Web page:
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1941

For the scene where the P-40 Tomahawk crashes in the street, the effects guys used a real airplane and put it on a long ramp so that it would actually fly into the scene. No one knew how far it would travel before it came to a stop, so the cast and crew started a pool and placed bets on how far it would go. The day after they shot the scene, some of the crew walked into director Steven Spielberg's office and dumped a huge jar of money onto the desk in front of him. He'd won the pool.

Mark Bernhard

1941 was directed by Steven Spielberg. The movie opens with a spoof of "Jaws", which Spielberg also directed. The woman who swims out and winds up on the submarine is the same actress who was eaten at the beginning of Jaws.

Mark Bernhard

This movie was made before political correctness, and a number of racial slurs are made, just as they would have been in 1941. Amazingly, the film was released in Japan with Japanese subtitles. However, whenever someone used a derogatory slur, the subtitle simply translated it as "Nihon-jin" (Japanese Person).

Mark Bernhard

The U-boat in 1941 was a mock-up made just for the film. It was the front half only and all scenes of the sub were shot on a sound stage water tank. The sub just rose up and down out of the water. They did have a model sub that floated in the same studio tank for the scenes with the amusement park and ferris wheel.

Mark Bernhard

The writers and producer originally wanted John Wayne to play the part of General Stillwell (a real general in WWII, played by Robert Stack). Wayne was excited about the part and asked for a copy of the script, unaware that it was a comedy. After he read it, he wrote a long letter to the producer of 1941, begging him not to make the film.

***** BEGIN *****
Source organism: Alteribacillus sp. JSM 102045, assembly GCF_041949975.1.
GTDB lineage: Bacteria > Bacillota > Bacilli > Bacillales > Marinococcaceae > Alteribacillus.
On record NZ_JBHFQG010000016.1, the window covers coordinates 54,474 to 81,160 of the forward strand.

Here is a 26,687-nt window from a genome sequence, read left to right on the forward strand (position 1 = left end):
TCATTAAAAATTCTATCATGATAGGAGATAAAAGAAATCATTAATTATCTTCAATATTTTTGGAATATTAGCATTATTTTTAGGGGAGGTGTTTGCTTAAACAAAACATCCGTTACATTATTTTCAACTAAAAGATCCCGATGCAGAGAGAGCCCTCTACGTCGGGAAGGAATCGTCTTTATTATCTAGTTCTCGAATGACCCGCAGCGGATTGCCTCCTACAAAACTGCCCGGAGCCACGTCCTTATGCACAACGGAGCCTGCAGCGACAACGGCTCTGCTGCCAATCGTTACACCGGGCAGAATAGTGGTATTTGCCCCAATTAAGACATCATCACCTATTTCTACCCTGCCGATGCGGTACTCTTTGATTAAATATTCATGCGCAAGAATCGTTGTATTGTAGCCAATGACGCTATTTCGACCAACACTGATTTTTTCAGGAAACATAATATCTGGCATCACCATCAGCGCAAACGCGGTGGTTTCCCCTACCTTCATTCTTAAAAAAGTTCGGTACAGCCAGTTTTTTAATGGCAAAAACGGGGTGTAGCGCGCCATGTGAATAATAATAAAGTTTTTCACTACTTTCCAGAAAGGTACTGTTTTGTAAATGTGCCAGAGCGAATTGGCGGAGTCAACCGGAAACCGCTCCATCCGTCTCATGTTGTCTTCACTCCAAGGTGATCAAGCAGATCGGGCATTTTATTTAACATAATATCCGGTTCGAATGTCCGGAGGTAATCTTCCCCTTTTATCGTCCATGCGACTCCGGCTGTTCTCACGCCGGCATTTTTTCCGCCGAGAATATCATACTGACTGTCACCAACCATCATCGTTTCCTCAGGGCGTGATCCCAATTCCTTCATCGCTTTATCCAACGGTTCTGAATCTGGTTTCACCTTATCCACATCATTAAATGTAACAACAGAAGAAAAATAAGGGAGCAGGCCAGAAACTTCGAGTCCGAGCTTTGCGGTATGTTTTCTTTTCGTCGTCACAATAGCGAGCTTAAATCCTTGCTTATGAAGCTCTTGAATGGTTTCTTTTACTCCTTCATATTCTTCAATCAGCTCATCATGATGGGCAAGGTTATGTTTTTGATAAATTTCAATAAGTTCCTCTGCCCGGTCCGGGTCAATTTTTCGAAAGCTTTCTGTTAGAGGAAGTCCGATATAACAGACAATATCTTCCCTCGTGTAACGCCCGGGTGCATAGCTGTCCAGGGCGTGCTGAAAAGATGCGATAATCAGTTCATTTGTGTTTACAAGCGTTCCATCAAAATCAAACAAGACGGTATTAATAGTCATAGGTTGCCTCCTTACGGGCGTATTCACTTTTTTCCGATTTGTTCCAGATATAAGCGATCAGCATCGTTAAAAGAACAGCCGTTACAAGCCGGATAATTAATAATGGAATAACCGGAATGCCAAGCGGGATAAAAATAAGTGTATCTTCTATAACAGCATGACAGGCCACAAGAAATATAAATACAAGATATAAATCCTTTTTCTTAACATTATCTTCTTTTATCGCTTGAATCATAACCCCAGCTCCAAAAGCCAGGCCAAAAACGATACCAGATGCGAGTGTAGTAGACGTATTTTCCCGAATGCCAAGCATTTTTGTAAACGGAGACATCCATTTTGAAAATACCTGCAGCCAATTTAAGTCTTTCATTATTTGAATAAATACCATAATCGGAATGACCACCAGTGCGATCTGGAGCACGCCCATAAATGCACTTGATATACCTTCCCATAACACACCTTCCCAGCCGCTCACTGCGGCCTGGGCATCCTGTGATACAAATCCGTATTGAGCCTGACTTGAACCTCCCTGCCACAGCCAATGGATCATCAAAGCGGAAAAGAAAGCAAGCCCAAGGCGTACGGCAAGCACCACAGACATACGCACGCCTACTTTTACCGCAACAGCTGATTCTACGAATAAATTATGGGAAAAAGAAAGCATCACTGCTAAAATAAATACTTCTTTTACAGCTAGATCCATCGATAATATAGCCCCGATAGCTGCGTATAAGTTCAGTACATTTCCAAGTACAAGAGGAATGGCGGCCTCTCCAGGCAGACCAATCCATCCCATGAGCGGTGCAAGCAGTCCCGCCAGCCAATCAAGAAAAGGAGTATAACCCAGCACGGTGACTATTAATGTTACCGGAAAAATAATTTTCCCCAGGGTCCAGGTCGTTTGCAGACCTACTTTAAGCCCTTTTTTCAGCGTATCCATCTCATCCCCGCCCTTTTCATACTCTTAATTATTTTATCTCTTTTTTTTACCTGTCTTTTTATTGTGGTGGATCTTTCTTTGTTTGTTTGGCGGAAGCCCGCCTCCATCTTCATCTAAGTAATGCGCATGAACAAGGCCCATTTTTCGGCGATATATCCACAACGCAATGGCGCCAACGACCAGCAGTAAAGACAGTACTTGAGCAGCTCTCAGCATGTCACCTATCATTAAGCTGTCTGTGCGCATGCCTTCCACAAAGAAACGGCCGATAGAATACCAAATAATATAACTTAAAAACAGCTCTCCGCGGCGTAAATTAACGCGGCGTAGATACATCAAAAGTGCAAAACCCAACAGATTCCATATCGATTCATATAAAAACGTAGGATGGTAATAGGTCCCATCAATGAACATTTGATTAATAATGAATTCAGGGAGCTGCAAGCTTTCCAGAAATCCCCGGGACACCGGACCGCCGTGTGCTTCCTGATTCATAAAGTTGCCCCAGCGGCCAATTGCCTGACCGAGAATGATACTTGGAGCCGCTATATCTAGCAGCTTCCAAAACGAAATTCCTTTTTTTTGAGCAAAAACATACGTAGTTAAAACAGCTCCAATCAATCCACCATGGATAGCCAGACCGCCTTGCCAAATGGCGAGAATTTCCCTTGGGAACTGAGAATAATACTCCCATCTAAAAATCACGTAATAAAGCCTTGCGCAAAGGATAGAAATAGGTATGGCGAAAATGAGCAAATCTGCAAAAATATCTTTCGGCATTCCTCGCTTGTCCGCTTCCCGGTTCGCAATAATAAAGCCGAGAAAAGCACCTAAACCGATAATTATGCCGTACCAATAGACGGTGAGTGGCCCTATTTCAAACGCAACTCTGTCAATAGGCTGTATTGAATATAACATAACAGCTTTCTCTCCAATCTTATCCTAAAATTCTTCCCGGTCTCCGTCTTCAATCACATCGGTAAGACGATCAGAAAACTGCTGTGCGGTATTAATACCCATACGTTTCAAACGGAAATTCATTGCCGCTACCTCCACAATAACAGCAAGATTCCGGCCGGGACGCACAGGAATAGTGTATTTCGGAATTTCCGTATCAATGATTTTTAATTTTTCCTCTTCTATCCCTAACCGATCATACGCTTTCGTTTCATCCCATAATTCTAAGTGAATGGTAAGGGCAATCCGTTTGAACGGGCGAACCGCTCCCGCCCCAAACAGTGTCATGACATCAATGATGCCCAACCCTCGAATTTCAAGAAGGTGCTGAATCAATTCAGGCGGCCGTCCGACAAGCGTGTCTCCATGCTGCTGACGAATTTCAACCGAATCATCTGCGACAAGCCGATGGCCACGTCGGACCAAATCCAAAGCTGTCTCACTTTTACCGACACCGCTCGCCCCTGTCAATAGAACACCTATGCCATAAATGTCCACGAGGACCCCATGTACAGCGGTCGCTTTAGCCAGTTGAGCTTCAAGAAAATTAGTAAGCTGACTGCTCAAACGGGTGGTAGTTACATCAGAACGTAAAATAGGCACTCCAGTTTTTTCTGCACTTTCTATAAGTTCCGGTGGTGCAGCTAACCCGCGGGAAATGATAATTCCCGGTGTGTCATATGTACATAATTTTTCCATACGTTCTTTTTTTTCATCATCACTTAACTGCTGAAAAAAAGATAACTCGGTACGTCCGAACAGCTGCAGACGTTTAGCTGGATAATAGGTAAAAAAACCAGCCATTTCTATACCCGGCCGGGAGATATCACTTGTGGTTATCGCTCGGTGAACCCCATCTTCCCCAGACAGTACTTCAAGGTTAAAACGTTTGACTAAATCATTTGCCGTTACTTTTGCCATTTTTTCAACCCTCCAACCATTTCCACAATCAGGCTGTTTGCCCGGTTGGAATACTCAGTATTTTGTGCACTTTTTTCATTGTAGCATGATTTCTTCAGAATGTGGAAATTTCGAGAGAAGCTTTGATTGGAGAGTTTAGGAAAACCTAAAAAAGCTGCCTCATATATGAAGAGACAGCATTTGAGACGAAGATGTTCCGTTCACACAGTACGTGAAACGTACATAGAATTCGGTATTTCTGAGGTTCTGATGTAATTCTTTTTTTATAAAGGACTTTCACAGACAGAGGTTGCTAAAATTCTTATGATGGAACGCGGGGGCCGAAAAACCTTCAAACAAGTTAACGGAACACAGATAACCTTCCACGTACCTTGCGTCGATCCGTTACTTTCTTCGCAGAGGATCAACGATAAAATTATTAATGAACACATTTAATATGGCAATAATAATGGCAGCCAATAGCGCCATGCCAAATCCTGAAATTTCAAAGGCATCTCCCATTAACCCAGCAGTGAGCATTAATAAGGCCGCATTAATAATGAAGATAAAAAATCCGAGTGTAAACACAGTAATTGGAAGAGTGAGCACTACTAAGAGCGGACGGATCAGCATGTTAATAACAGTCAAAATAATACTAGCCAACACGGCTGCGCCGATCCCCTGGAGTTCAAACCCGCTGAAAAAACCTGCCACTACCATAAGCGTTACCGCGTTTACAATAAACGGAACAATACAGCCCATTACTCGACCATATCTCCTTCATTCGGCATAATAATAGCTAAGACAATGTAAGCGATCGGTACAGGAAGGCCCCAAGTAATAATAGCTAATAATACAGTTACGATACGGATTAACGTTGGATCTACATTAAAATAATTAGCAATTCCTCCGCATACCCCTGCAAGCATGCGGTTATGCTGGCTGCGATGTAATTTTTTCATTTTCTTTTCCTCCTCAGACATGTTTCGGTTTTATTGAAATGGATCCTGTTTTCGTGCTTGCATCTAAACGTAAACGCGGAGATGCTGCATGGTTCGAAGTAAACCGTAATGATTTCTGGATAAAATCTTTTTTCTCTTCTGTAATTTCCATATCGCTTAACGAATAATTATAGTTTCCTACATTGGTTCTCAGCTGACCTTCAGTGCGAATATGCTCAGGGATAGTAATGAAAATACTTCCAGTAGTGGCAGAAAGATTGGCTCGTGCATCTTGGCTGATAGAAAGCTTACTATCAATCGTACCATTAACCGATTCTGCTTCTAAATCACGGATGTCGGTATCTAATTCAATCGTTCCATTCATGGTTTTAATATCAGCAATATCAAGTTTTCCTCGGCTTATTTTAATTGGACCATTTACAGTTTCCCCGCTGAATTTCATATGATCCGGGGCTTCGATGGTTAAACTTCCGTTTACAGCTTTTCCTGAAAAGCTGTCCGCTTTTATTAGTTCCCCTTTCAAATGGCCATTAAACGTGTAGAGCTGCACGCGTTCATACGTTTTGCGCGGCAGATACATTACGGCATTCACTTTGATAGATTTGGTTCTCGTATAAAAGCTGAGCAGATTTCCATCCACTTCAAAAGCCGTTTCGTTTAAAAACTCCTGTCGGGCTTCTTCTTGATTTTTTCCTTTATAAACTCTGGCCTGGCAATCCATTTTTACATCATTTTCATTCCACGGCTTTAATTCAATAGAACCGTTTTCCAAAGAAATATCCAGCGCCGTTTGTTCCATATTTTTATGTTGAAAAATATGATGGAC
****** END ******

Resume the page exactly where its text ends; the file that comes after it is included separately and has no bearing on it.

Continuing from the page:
Mark Bernhard

There are several instances where Bill Kelso is firing the guns of the P-40 (such as when Col. Maddox yells out, "Lemme hear yer guns!"). The special effects crew had many several challenges regarding this (including financial, since using the real thing would have been very expensive), so they wound up inventing a kind of mini-flame thrower to replace the plane's machine guns. When they were activated, gas was released in short bursts through the barrels of the guns, and a tiny electric spark (like the ones in gas stoves) ignited it. When activated, the guns appeared to be firing, but made very little noise and smoke. All the sound effects were added in post-production.

Mark Bernhard

Christopher Lee, who plays the German officer, can actually speak German fluently. He was the original voice in the German dubs of Thor in the Danish 1986 animated movie Valhalla, and of King Haggard in the 1982 animated adaption of The Last Unicorn.

In the USO when the soldiers and sailors are squaring off on the dance floor, look carefully at the sailors. One of them is James Caan, who was filming another movie nearby and had some time to kill. When the fight starts, he throws the first punch.

Mark Bernhard

There's a scene where Wild Bill (John Belushi) lands his plane on a highway in the desert and pulls up to a gas station to refuel. The gas station and the old woman that works there were also seen in Steven Spielberg's first movie, "Duel."

Mark Bernhard

Though there are plenty of major (in 1979) stars in this movie, most of the advertising focused on John Belushi and Dan Aykroyd. Both actually had fairly small parts, and were never on screen together throughout the film. When Spielberg realized this during filming, he improvised a scene where Belushi and Aykroyd see each other and salute, just before Belushi's character "commandeers" the Japanese submarine. They appear to recognize each other, even though they never meet in the film.

Mark Bernhard

After the boy turns on the lights at the amusement park, the Japanese sub fires a torpedo at it, thinking they're firing at Hollywood. Originally, they filmed a scene where the torpedo goes up onto land, goes between the boy's legs, and he rides around on top of it until it it hits a building and explodes. So the audience wouldn't think the boy has been killed, he's seen later running up to his sister and telling her that he's okay. Spielberg eventually cut the torpedo bit but left the part where the boy meets his sister. If you look, his clothes are disheveled and scorched from the torpedo explosion.

Mark Bernhard

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Mistakes

During the scene when Wally gets hit by the soldier in the cafe, and Wally bumps into another soldier, causing him to go into a cake, take notice of how much cake is on him throughout the different camera shots. Also Pops (the owner) starts to wipe the cake off of the soldier's face. The amount of cake changes between shots.

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